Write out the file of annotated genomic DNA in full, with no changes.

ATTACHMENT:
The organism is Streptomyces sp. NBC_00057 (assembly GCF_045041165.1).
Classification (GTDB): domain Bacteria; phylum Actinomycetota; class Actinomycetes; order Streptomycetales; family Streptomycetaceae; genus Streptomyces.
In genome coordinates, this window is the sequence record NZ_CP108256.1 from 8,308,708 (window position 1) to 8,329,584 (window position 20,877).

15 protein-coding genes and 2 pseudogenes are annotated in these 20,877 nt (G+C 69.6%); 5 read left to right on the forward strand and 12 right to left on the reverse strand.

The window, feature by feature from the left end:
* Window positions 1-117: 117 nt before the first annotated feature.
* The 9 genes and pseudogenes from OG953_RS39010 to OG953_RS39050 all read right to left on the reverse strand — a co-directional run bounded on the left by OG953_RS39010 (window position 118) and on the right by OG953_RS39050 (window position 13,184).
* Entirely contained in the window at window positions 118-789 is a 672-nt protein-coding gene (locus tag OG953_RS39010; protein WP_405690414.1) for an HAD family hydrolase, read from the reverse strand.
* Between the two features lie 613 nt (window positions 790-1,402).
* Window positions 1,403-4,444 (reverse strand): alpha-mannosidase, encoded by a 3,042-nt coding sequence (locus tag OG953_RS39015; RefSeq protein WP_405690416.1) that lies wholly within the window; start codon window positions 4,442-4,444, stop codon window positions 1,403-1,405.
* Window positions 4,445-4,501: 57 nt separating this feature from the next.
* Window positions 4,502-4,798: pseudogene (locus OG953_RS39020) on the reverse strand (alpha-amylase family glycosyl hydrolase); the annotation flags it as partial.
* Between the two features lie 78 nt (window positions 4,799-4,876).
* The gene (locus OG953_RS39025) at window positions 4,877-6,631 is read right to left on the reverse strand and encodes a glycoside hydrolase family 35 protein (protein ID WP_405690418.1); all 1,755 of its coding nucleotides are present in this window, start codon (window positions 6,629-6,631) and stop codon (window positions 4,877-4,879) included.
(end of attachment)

The organism is Streptomyces sp. NBC_00057 (assembly GCF_045041165.1).
Classification (GTDB): domain Bacteria; phylum Actinomycetota; class Actinomycetes; order Streptomycetales; family Streptomycetaceae; genus Streptomyces.
In genome coordinates, this window is the sequence record NZ_CP108256.1 from 8,308,708 (window position 1) to 8,329,584 (window position 20,877).

15 protein-coding genes and 2 pseudogenes are annotated in these 20,877 nt (G+C 69.6%); 5 read left to right on the forward strand and 12 right to left on the reverse strand.

The window, feature by feature from the left end:
* Window positions 1-117: 117 nt before the first annotated feature.
* The 9 genes and pseudogenes from OG953_RS39010 to OG953_RS39050 all read right to left on the reverse strand — a co-directional run bounded on the left by OG953_RS39010 (window position 118) and on the right by OG953_RS39050 (window position 13,184).
* Entirely contained in the window at window positions 118-789 is a 672-nt protein-coding gene (locus tag OG953_RS39010; protein WP_405690414.1) for an HAD family hydrolase, read from the reverse strand.
* Between the two features lie 613 nt (window positions 790-1,402).
* Window positions 1,403-4,444 (reverse strand): alpha-mannosidase, encoded by a 3,042-nt coding sequence (locus tag OG953_RS39015; RefSeq protein WP_405690416.1) that lies wholly within the window; start codon window positions 4,442-4,444, stop codon window positions 1,403-1,405.
* Window positions 4,445-4,501: 57 nt separating this feature from the next.
* Window positions 4,502-4,798: pseudogene (locus OG953_RS39020) on the reverse strand (alpha-amylase family glycosyl hydrolase); the annotation flags it as partial.
* Between the two features lie 78 nt (window positions 4,799-4,876).
* The gene (locus OG953_RS39025) at window positions 4,877-6,631 is read right to left on the reverse strand and encodes a glycoside hydrolase family 35 protein (protein ID WP_405690418.1); all 1,755 of its coding nucleotides are present in this window, start codon (window positions 6,629-6,631) and stop codon (window positions 4,877-4,879) included.